Back sighting is where the foreman does all the sighting in looking back down the line and having the helpers mix the concrete. A good back sighting foreman will kill two good helpers in a day if he isn't careful.

                    It is the only way to set fence if you're working by yourself.

                    The way it works is the ends and the second post is set just like with the plumb man method. Then the forem grabs the first post and sights back across and over the second post towards the far end. He instantly yells "mud" when the plumbed post is in line. He pulls it to height and runs to the third post and grabs it. He has the plumb in one hand against the post. He's watching the bubble in the plumb as the same time he's watching the post in his hand hide the next post in line. When it disappears he once again yells out "mud". The cement has to be stiff and well mixed or they have to wait until it does. Formen don't allow helpers to give them bad mix or make them wait. Once the third post is set then the foreman is off to the fourth and so on. Every third post or so he will run back a couple of posts and make sure he's not drifting out of line by sighting back towards the end post he's working towards.

                    I'm only five eight so tall fences give me pause. I won't carry a bucket for standing on so I put on a sight mark on the post. I use the sight marks to shoot height as I'm going. I can set a seven foot high fence with the same accuracy and speed as I can a five footer once the sight marks are in place.

                    That foreman that inspired me to learn to back sight, well, we were a pair to draw to you competive types know what I mean. One day we set a twenty six hundred foot line of six foot chainlnk, set to height and in line. We had four survey pins and he started at one end and I started at the other. We literally met at the middle and when we stepped back you couldn't see where that point was. I'm sure the four helps we had remember that day as clearly as we do, just not for the same reasons.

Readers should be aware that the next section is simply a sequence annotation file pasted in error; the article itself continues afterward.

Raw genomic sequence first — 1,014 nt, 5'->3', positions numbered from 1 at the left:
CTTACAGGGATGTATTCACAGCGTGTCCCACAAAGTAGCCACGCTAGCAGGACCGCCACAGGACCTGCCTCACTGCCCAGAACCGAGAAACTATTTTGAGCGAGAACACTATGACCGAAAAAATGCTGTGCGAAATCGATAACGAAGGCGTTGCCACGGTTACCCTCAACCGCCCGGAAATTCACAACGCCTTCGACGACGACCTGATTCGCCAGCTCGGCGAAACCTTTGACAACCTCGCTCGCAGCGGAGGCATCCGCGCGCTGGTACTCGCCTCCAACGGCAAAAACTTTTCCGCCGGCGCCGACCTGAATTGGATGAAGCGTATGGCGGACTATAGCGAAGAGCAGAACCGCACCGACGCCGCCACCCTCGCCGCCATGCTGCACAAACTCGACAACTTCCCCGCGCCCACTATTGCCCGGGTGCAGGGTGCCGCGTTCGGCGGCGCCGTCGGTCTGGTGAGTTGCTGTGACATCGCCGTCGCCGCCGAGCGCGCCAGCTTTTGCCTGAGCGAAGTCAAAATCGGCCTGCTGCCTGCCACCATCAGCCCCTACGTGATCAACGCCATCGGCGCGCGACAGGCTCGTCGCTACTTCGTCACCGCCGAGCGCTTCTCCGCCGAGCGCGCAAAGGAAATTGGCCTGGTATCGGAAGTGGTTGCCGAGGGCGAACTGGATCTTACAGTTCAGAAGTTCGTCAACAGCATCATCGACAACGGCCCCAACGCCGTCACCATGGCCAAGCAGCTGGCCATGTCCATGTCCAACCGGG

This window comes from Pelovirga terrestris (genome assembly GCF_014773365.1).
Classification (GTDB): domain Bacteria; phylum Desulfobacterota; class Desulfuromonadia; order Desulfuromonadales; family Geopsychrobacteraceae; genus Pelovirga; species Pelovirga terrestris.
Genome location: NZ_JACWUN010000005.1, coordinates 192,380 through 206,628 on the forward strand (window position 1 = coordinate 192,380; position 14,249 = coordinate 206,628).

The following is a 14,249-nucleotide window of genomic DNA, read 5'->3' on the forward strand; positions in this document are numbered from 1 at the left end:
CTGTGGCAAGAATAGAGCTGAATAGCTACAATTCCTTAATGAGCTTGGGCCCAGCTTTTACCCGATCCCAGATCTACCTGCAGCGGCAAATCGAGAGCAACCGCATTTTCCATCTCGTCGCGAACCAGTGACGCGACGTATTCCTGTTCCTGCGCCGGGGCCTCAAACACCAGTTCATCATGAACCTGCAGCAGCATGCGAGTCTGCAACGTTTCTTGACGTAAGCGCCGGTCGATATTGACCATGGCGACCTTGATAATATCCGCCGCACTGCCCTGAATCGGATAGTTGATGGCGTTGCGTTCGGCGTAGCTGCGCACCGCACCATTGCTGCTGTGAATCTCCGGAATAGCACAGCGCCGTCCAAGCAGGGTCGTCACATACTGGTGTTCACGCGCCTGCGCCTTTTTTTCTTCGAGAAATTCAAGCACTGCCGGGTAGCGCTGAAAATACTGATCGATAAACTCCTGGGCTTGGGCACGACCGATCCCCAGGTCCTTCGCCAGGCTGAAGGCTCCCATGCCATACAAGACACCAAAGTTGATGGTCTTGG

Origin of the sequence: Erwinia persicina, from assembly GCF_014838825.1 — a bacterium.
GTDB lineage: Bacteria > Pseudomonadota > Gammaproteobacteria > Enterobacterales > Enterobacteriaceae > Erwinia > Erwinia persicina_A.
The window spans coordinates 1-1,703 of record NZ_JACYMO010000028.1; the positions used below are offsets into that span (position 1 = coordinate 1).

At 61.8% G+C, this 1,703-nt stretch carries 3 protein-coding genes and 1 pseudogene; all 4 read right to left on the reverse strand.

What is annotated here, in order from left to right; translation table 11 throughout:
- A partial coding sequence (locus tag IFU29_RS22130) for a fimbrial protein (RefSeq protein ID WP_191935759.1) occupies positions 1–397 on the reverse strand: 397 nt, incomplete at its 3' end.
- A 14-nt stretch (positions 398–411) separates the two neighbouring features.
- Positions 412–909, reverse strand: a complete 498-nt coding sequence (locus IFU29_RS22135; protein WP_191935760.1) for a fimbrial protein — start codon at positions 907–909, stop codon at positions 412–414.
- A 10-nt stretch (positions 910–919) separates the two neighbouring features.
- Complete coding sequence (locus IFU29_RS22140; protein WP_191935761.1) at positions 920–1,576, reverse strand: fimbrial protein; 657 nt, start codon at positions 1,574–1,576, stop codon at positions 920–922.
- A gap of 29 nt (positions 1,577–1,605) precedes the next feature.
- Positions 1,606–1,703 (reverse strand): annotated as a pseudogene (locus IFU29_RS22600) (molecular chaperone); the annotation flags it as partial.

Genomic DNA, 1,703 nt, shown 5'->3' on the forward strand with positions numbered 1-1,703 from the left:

I brought those skills to my pipe fence building here in Texas. In California no one heard of welding pipe fence at that time. I built alot of ranches in California with schedule forty pipe and V Mesh but we did them all with fence fittings.

                    I use almost exclusively galvanized pipe. If you've ever cut galvanized pipe with a torch in the field you know why I set my post for height and line by eye. It takes me no longer to set a fence line with one helper than it does a good Texas crew using string lines and two or three helpers with one caveat. That is we use the same amount of concrete per post. But where it pays off is when it comes time to weld her up. All I have to do is layout the toprail and get welding. I never weld a joint between posts. I set my posts on nominal eight foot centers. My schedule forty two inch (2 3/8 o.d.) pipe comes in twenty four foot lengths. I carry a portaband and usually end up with two to six inch stubs off of a length of pipe as I cut the joints to be welded over a post.